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I'm trying to find how i can test a schottky diode to check it's state but can only find info on 2 pin diodes. The particular diode is this: http://pdf.dzsc.com/2017/20161120/20161120081219688637.pdf

Am i correct in putting positive lead from multimeter to anode (pin 1) and negative lead to cathode (middle pin)....if i get a beep, it's working fine. i get no beeps, so is this diode dead?

the diode is part of a speed controller which isn't turning on.

if it's dead, is there any way I can bypass it to make sure the rest of the controller is actually working?

thanks, sal

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If your DMM has a diode test function (diode symbol on the switch or display), try it both ways.

With the red on the anode it should show the forward voltage at a relatively low current, so maybe 250 (mV) vs. 600 or so with a regular diode. In the opposite direction it should show overrange.

Repeat the test for the other diode in the package.

Of course it needs to be removed from the circuit for this to work reliably.

A beep is not a good indication of semiconductor functionality- typically that means a short circuit, or at least a resistance that is fairly low.

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  • \$\begingroup\$ i'm confused, my diode symbol on the DMM is under the 2k ohm setting..is that correct? when trying it on that setting with the red to anode and black to cathode, i get a reading of .300 and the other way round, i get over range. so that means it's working then? \$\endgroup\$ – Sal Apr 20 '20 at 19:24
  • \$\begingroup\$ Yes, then it's working. \$\endgroup\$ – Spehro Pefhany Apr 20 '20 at 19:37
  • \$\begingroup\$ right, in that case, i have no idea why my controller is dead! i can't see any blown resistors or caps or anything else for that matter. there are 2 relays which are working perfectly as well so i'm lost as to what i can try next! anyway, thanks for your prompt responses! \$\endgroup\$ – Sal Apr 20 '20 at 19:41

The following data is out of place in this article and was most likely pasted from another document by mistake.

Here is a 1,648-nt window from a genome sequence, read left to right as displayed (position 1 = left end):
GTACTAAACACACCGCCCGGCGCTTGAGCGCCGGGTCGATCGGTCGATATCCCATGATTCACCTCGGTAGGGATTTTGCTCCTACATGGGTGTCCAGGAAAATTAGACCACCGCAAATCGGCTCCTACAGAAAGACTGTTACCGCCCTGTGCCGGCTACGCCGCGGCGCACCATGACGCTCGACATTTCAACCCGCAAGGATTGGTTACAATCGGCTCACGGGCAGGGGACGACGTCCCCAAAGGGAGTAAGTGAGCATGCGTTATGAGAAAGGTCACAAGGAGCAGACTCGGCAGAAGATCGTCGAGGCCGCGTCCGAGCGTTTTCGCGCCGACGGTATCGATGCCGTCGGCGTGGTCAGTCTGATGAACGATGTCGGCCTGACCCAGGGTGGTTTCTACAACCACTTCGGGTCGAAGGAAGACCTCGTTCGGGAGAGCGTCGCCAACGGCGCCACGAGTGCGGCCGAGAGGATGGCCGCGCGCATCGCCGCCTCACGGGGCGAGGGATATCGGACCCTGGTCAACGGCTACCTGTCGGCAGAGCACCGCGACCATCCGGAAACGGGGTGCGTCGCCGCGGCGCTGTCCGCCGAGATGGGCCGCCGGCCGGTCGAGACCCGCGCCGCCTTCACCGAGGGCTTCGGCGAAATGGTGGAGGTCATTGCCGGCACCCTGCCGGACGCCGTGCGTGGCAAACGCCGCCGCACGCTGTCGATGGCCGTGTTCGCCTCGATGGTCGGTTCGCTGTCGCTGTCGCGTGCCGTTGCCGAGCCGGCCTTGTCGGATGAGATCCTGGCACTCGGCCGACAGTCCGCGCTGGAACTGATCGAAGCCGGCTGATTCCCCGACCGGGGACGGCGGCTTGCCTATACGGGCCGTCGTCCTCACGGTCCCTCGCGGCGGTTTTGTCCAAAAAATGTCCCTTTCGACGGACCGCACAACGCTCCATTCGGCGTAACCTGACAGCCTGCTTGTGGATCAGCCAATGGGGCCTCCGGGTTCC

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    \$\begingroup\$ I guess it's some other part then. ;-) Bad parts sometimes reveal their state by appearance or odor but not always. Diodes are relatively rugged. If it's a speed controller and the power rails are okay, I would be looking at the SCR or MOSFET etc. that switches the motor because it is most stressed. \$\endgroup\$ – Spehro Pefhany Apr 20 '20 at 20:47
  • \$\begingroup\$ yeah there was a small odor but nothing major and all parts look brand new which is quite baffling. there are 4 capacitors and i really can't be bothered to unsolder them to check their ratings. \$\endgroup\$ – Sal Apr 20 '20 at 20:56
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Choice A: Your multimeter has a diode test mode

If your multimeter has a diode test mode then you can check if the diode is good by seeing if the diode displays a typical diode voltage when forward biased (0.4V to 0.9V for your diode). To check this you’d connect positive terminal of multimeter to anode and negative terminal of multimeter to cathode. Then switch multimeter in diode test mode. If the diode is broken you should get either an OL indication or 0V.

Choice B: checking diode using Voltmeter mode and test circuit

If your meter doesn't have diode test capability then you can use it as voltmeter and use a test circuit. Consider the circuit shown below. Here you would have a voltage source with a series limiting resistor with diode under test. Here you simply measure the voltage across diode and if it’s working it would give a voltage of 0.4V to 0.9V. If it’s not working then you’ll see either 0V or OL indicator.

Consider using a 9V and 1k Resistor

enter image description here

image source : http://www.learningaboutelectronics.com/Articles/How-to-test-a-diode

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